Photos from the Cable & Telecommunications Human Resources Association's annual Symposium and Awards Luncheon, held in Atlanta on May 2.
Good Enough TV
Is Jay Leno 25% or 30% - or even 10% - less funny now than he was prior to this week’s ballyhooed cutbacks at NBC’s Tonight Show?
On Monday, Jay joked that NBC’s parent Comcast Corp. considers his staff “The Expendables.” That’s at least 70% witty, but not hysterical. Analysts simply attributed the cost-cutting to Comcast’s insistence on “improving the financial performance” of the broadcast network.
The reductions, including elimination of about two dozen jobs plus Leno’s allegedly self-imposed (and eminently promotable) salary cut to avoid further staff layoffs, brought to mind two thrifty tales I heard from Comcast insiders nearly a decade ago.
One, describing a negotiation session for channel carriage on Comcast systems, concluded that after Comcast CEO Brian Roberts completed the deal, “there wasn’t a crumb left on the table.” The inference was that the programmer was so eager to get a Comcast affiliation; any deal would be satisfactory - and the MSO knew it.
The second reference was simply a description of Roberts as “a bloodless accountant.” Again, I heard it as the model of an analytical decision-maker looking after the best fiduciary interests of shareholders.
So now the notoriously lavish Hollywood creative sector faces the slashing sword from Philadelphia. Will the reported 10% payroll purge at the Tonight Show diminish the quality of the program by 10%? And if that happens, how will we know? Even for NBC’s tent-pole revenue-generator Tonight, the reduced costs are unlikely to affect what we see. So far, Leno, who says he doesn’t need the measly $20 million he’ll now receive (compared to $27 million-$30 million before the “voluntary” giveback), is as entertaining as ever.
More significant to the TV industry as a whole - and especially to the growing stable of Comcast-owned content channels - are the implications of this cost-cutting.
Beyond the lavish pay scales for celebrities (both in front of and behind the camera) is a new TV economic landscape. Improved, and admittedly costly, technology is bringing down the price of production and making possible new kinds of appealing entertainment. (Let’s not even talk about el-cheapo reality programs.)
Eager and hungry talent has always been waiting in the wings to deliver their dreams and their schticks to national TV. Now, thanks to the star-making power of viral online video, some of those newcomers can actually bring with them a large existing audience.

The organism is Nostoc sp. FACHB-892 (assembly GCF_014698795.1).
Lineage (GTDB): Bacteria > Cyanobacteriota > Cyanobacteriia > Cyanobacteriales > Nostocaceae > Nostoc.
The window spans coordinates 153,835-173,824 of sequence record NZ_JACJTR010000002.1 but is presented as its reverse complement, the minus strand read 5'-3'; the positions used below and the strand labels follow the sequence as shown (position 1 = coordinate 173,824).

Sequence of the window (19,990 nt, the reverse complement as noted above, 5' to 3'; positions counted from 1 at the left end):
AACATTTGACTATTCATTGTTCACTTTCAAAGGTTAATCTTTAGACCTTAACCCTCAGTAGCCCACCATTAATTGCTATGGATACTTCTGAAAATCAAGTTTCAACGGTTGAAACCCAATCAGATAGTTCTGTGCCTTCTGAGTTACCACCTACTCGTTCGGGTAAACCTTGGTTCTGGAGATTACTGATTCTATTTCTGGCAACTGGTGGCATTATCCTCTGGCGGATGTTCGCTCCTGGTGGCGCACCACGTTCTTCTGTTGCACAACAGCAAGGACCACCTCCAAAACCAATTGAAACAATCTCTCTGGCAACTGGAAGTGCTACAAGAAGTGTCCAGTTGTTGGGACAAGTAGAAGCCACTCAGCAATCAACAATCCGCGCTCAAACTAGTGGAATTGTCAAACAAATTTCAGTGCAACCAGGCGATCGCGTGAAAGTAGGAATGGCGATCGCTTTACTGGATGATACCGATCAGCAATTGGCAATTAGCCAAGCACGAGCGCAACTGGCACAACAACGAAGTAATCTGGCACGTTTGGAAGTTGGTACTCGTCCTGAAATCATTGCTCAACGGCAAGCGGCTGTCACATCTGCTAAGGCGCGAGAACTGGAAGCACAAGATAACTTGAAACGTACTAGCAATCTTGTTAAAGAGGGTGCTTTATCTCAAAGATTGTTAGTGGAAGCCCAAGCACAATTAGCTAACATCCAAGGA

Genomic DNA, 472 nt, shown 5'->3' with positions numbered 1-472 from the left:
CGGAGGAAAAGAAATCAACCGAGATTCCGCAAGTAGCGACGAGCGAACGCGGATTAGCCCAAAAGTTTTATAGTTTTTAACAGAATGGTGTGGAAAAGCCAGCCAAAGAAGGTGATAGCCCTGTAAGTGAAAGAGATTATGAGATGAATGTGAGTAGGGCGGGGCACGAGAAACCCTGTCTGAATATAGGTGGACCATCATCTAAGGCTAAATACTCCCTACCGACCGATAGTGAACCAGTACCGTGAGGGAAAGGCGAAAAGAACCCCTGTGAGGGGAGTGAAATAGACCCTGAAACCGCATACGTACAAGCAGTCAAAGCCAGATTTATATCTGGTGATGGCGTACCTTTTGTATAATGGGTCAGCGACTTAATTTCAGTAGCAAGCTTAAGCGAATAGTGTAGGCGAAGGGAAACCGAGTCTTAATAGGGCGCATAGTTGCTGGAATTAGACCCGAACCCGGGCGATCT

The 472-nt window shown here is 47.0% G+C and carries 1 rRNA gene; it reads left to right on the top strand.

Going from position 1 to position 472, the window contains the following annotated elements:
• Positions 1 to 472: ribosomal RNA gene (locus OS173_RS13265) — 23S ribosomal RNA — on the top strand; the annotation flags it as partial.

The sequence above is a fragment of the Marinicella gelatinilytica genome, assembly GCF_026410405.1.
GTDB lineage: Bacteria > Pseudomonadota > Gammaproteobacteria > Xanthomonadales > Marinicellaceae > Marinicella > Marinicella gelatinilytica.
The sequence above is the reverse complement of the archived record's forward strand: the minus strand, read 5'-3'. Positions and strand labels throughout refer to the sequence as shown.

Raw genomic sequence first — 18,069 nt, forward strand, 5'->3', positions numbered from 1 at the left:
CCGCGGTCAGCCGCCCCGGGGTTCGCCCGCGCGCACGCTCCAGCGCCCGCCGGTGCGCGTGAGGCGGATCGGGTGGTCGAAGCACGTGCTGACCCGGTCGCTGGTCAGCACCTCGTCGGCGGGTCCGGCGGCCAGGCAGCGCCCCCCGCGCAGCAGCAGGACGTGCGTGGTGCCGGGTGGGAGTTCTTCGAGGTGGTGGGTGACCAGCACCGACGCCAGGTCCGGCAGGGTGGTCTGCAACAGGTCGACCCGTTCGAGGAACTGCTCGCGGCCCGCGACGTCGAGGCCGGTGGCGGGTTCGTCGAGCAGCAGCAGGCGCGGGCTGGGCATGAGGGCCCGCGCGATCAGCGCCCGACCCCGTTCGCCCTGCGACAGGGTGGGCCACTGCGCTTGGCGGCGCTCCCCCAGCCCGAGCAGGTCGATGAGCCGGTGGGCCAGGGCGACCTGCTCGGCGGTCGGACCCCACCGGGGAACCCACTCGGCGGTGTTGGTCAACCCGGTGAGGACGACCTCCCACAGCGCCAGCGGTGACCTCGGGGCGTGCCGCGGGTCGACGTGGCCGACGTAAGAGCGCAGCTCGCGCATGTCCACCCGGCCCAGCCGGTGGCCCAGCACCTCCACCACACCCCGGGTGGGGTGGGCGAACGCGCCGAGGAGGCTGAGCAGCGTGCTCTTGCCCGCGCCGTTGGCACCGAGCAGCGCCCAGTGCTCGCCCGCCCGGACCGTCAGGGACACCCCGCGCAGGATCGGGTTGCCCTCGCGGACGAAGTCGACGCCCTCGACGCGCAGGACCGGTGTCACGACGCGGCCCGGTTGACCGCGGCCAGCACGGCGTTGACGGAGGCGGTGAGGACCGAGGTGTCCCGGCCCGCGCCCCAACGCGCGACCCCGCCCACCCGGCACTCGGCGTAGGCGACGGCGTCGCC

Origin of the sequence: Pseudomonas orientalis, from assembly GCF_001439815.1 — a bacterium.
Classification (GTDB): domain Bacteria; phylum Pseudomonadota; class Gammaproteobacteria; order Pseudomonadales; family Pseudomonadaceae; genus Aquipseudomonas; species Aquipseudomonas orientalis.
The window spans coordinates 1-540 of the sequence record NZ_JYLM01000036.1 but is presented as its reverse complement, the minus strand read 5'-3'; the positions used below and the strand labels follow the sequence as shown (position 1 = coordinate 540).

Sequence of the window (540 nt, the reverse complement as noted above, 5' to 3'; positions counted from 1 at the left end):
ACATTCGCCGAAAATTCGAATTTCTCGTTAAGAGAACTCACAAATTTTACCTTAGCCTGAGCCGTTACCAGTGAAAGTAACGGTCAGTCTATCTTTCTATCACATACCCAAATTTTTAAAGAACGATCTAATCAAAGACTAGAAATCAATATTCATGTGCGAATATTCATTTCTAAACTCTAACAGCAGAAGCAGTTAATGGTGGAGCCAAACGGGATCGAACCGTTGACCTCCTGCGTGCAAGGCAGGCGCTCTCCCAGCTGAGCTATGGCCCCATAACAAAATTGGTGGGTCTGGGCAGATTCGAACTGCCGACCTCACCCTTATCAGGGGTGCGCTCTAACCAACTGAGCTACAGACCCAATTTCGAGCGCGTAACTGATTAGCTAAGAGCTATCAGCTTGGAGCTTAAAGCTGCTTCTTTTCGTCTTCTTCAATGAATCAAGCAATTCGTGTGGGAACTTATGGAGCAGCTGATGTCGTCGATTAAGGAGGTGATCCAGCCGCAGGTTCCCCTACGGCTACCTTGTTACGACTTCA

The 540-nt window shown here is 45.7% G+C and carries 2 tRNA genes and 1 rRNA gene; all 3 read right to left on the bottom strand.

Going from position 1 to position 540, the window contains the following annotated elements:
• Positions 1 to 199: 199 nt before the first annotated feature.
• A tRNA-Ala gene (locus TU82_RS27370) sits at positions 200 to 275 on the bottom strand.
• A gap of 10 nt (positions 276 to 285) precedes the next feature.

These conditions and more are paving the way for what I’ll call “good enough TV.” Certainly, second-tier cable channels have survived for years on “adequate” quality shows: well-produced made-for-video movies and series that would have qualified as “B” films a half-century ago. They’re good enough for primetime, a launch-pad for young talent and a sinecure for past-their-prime performers.
Now “good enough TV” can be seen on cable channels, online video as well as broadcast TV. As a number of entertainment industry analysts have been pointing out lately, TV is surpassing feature film as a preferred vehicle for story-telling and distribution - and the growth of broadband video is part of this “good enough TV” equation.
Google’s recent $200 million second round of investment to support original programming for its YouTube subsidiary is one of many ways in which “good enough” - and sometimes outstanding - new content is coming to digital screens. Some of the shows are being created specifically for the handheld device market, which requires very inventive techniques aimed at the very small screen. Other “good enough” shows take advantage of the interactive capabilities that young producers can now create on a financial shoestring.
I agree with analysts who contend that big-budget, blockbuster programming (theatrical and at-home shows) will remain a significant component of the entertainment mix. But with wishful thinking, studio executives dream that Comcast’s slashing sword may do what previous Disney and Fox threats did not achieve: become the leading edge in ending the era of the $20 million-per-movie star system.
Most immediately, the message is that “good enough TV” - including the creative entertainment coming to us via the Web - may offer a satisfying future for viewers. Let’s see what Leno has to say about that.
Or will he be paying too much attention and try to be funnier to beat the lower-priced Jimmy Kimmel competition facing him head-to-head on ABC starting in January?
Gary Arlen is president of Arlen Communications LLC in Bethesda, Md., and a long-time interactive TV enthusiast. Reach him at GArlen@ArlenCom.com